Slow Boat to Amsterdam: a Sailing Diary

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In the summer of 2012, I worked a passage from Stavanger to Amsterdam on the Dutch tall ship, Wylde Swan. I kept this diary, of sorts, with the idea of writing it up into a feature:

Thursday, 30th August

Arrive in Stavanger in the late afternoon. Blustery day. Call up the number and they come to collect me in the tender and take me out to the ship, which is moored off a small island. Dutch skipper, German mate, Danish engineer, German cook.

The Swan was originally a steamship, built in 1920, on a German flag. It was a herring boat, built for speed. A Dutch outfit bought the hulk in the Noughties and refitted it as a two-mast topsail schooner – biggest in the world, apparently.

More of the crew arrive in the evening, two Dutch, one British (but born in the Netherlands).

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Friday, 31st August

Bright and sunny in the morning. Not sailing until evening so get the tender into Stavanger, look round, take photos, get lunch.

Back to the ship. Three more crew aboard, one German, two Dutch.

Sail around 5pm.

I’m on the 1pm-8pm and 1am-6am watch, so I’m on straight away. Weigh anchor. Slip out of harbour. Stop alongside another ship for the last crew member (Norwegian) to jump aboard. Get a couple of stay sails up. South, south, south…

Can’t sleep. Read until midnight. Shaken awake at 12.30. Back to work.

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Saturday, 1st September

Still heading south. Up on the roof at 4am sweating a sail down, gathering and tying. Trimming and tidying; hauling ropes and cranking winches.

Sailing ships are incredibly noisy things: banging and clanking, creaking and groaning. The wind howls across the deck, slapping hard against the sails. It means I can shout and swear when I repeatedly make a mess of coiling a sheet, and nobody hears me.

The sun is coming up and I want to stay and watch it, but I want to sleep more. It comes easily this time.

Ship pitching heavily when my next watch starts at 1pm. A few of the crew are seasick. But it’s a dull watch. Not much to do. A couple of sails up, a tack, but mostly pootling along on the motor. Cloudy and cold but no rain.

I stare out to sea for hours. It sounds dull but it’s more peaceful than anything I can remember. No rushing, no deadlines, no shouty emails.

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Sunday, 2nd September 

The work always seems to be in the early morning watch. Strong wind across the deck. Ship heeled right over. Deck soaked. Hard to stay upright. A few involuntary sit-downs. Stretch the safety net across the leeward side so no one goes overboard. Stay sails back up. Exhausting first two hours then quiet after that. Quiet and cold.

Only me and the watch leader still standing. Everyone else on the watch is seasick. I can understand it. The ship rolls and pitches and suddenly the horizon rears up at a 30 degree angle. But thankfully I don’t get seasick.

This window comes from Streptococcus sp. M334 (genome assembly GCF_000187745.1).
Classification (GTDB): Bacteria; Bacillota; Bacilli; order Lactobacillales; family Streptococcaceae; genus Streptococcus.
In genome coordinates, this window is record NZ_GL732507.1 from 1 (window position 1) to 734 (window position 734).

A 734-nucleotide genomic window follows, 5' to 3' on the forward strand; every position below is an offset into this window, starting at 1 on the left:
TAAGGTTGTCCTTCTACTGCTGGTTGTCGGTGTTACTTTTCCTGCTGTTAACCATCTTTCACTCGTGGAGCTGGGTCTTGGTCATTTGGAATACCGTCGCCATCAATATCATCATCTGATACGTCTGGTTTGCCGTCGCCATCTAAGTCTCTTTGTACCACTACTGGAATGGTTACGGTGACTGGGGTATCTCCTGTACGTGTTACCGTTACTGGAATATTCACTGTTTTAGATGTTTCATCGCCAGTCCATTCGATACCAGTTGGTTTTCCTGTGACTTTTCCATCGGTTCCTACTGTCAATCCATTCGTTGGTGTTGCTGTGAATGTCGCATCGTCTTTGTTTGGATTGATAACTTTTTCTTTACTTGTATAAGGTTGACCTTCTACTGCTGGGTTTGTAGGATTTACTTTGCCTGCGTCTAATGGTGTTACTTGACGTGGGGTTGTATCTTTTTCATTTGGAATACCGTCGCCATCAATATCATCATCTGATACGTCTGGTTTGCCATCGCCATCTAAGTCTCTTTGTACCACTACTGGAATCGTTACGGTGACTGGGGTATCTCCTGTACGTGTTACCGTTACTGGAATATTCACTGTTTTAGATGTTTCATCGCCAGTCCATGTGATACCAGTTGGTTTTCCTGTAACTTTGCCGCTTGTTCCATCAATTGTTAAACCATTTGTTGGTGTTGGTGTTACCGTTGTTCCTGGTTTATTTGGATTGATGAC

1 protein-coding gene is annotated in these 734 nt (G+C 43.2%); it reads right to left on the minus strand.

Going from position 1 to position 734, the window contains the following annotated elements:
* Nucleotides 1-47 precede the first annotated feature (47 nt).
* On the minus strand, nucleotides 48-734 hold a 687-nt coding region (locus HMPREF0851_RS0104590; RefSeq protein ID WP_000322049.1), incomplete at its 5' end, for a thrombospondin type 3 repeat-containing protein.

We reach Danish waters around midnight, down the coastline, past the oilfields. Rigs lit up like Harrods at Christmas. The computer shows tankers all around us but none is in sight. The watchleader shows me how to fill in the log and I do it next time.

Still cloudy at lunchtime. The last watch put up the jibs and top sail. It looks more like a tall ship should now. No mainsail though. It takes 10 men to raise it. They call it “the Bastard“.

Two thirds of the way down the Danish coast by 2pm, heading for Germany. I belatedly hoist down the courtesy Norwegian flag. We forgot about it until now. Don’t suppose it matters.

There was talk of being in Amsterdam tonight but the skipper thinks lunchtime tomorrow at best. We take it for granted now that we can be anywhere in Europe in two hours, and anywhere in the world within the day (more or less). Everyone travelled like this until a couple of generations ago. It used to take a couple of months, I think, to get to Australia.

Another quiet afternoon. Ship porpoising gently. Cruising at around 6 knots. A cruise ship going north is about the only thing I see for an hour. Not even any gulls here. The mate has resorted to cleaning the ship. Must be bored.

And then it starts drizzling.

Slight change of course to break the monotony. Re-trim. Swing on the grinder. Make a mess of coiling the sheet again. How hard can it be for goodness sake?

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Monday, 3rd September

The 1-6 watch is hard. Just as you start to get properly to sleep, some sod wakes you up and makes you crawl from your bunk and put waterproofs on.

We are in Dutch waters now, I think. Tracking 190 degrees. Cruising at 7 knots. Busy waters here. Tankers all along the horizon.

A quiet watch. Some trimming of sails, nothing too exciting. Music and tomfoolery on the quarter deck.

Dutch coast in sight at 10 30. Sun out too. The last watch has pulled the sails down. Just motoring all the way now: into Ijmuiden, through the locks and down the canal to Amsterdam. Due in early afternoon

Sunbathing on the half deck until my watch starts; sunbathing a while longer as well. Nothing much to do.

On the outskirts of Amsterdam we monkey out on the nets round the bowsprit and pack the sail. Six of us wrestle with the bloody thing to wrap it into a sausage, get it onto the bowsprit and tie a daisy chain round it. People on the bank whip out phones to photograph us.

We arrive around 3pm, throw fenders over the side and moor up. Climb the rigging – like something out of a movie – to lower and tie up the topsails.

 Grab my bag, say goodbyes and wander towards Dam Square.

© Richard Senior 2016

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